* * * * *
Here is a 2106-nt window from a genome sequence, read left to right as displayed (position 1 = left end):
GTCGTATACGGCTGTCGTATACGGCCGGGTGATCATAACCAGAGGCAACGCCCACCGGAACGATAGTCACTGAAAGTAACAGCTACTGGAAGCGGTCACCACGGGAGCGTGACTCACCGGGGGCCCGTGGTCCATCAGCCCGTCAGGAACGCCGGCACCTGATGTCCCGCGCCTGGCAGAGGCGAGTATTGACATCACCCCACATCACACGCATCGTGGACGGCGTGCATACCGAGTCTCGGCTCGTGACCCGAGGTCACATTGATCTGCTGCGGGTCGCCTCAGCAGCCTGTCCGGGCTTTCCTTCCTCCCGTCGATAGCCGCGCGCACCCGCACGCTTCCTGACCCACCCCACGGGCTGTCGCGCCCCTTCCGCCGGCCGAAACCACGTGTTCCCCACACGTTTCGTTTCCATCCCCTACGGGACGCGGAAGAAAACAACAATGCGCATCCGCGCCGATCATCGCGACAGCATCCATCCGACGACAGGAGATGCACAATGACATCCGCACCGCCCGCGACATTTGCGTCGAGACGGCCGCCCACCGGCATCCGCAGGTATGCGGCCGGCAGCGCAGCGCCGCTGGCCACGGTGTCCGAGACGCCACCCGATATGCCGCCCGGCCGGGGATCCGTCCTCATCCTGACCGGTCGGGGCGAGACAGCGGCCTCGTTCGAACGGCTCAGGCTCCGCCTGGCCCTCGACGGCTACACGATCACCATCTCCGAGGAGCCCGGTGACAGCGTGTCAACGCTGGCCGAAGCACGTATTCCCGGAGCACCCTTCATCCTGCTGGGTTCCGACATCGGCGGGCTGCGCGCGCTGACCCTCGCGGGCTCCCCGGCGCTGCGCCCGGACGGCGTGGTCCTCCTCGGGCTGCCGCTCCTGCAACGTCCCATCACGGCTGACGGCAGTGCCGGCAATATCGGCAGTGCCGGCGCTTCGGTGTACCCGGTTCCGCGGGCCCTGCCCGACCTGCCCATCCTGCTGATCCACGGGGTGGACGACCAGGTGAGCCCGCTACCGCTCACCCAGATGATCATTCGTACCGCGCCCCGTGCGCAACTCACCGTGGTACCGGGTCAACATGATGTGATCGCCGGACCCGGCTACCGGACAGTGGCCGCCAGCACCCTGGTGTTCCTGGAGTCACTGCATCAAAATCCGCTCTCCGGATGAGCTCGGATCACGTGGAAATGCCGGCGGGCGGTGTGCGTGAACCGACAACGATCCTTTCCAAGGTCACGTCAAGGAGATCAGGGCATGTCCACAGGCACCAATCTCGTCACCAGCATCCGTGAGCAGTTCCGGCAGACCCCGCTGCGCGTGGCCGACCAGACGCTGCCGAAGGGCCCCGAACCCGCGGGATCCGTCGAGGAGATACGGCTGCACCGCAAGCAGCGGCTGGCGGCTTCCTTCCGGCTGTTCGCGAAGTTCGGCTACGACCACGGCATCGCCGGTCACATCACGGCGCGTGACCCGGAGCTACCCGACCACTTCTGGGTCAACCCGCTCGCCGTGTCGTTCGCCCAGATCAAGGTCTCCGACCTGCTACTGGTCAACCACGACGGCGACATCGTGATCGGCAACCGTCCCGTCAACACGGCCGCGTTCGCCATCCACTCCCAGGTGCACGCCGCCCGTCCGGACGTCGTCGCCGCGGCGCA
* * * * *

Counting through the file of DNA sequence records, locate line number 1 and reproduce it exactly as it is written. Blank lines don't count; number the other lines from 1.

Here is a 2106-nt window from a genome sequence, read left to right as displayed (position 1 = left end):